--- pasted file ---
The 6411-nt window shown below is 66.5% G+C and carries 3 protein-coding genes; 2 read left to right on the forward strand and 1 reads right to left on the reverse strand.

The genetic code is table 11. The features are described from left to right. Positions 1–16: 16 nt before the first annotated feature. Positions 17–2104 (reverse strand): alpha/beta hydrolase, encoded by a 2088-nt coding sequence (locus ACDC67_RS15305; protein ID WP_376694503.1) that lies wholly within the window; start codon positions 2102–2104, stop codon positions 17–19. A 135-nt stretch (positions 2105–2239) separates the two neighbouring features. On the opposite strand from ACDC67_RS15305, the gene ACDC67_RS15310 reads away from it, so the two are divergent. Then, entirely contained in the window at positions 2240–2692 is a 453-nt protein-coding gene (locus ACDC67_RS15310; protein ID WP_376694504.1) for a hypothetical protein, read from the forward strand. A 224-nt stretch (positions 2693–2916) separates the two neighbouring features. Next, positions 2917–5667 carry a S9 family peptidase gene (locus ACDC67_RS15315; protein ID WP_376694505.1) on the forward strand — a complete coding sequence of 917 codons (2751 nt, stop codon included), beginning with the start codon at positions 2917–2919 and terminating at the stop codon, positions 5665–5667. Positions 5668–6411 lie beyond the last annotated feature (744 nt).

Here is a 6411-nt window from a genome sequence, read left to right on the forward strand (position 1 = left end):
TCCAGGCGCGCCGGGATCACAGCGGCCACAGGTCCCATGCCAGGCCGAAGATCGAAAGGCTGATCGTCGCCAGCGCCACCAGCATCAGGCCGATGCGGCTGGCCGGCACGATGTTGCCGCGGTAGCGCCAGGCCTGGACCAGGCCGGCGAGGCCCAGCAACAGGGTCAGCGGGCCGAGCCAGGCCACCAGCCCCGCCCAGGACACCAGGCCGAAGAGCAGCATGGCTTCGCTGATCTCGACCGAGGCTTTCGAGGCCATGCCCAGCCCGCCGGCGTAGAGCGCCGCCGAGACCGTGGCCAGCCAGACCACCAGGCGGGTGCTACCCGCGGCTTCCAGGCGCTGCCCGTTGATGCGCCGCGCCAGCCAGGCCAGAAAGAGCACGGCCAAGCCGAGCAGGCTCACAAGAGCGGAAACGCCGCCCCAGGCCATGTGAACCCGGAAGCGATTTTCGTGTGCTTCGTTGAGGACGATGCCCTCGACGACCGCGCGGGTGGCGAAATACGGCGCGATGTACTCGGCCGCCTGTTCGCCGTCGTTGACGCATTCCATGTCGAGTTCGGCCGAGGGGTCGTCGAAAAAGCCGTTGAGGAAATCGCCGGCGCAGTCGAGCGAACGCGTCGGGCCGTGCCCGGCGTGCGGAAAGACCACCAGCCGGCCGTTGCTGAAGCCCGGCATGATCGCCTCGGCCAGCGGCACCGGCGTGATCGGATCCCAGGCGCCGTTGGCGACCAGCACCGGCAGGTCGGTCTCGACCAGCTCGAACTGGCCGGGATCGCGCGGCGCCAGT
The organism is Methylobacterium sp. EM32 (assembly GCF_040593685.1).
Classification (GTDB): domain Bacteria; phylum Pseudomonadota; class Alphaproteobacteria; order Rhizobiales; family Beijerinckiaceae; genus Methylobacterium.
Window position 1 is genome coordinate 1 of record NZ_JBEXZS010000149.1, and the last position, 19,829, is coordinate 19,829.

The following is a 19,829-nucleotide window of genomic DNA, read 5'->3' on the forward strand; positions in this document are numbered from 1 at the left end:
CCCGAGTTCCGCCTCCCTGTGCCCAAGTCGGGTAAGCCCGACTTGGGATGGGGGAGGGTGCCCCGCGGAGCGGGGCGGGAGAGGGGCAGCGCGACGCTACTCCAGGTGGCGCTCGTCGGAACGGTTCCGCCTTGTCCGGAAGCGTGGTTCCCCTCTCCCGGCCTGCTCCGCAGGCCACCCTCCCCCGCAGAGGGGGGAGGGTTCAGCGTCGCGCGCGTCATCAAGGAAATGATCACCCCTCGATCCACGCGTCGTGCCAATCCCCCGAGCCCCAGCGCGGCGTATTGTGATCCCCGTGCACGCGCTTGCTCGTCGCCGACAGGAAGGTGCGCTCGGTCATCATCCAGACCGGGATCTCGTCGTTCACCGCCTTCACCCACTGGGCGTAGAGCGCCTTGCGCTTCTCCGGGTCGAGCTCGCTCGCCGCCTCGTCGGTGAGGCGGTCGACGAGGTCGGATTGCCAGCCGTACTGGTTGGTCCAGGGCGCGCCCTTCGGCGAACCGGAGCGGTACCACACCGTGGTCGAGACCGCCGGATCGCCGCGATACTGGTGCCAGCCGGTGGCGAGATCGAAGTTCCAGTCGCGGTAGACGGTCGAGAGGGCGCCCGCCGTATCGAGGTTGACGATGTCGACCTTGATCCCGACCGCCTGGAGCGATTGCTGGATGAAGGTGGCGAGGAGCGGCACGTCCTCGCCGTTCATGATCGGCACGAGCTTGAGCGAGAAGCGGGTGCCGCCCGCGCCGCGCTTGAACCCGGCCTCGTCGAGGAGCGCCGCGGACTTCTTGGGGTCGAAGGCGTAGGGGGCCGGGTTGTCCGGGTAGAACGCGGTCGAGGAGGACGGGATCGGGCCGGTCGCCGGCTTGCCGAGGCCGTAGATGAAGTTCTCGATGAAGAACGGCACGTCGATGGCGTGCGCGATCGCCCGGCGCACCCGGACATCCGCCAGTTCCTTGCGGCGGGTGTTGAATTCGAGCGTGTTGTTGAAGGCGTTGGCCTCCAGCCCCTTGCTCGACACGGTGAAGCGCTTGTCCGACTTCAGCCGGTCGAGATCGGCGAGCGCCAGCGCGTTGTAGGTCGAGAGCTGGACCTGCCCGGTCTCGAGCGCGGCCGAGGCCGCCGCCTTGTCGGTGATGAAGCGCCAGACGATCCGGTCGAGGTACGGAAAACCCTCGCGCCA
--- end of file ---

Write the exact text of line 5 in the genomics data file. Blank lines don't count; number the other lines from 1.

The organism is Methylobacterium sp. EM32 (assembly GCF_040593685.1).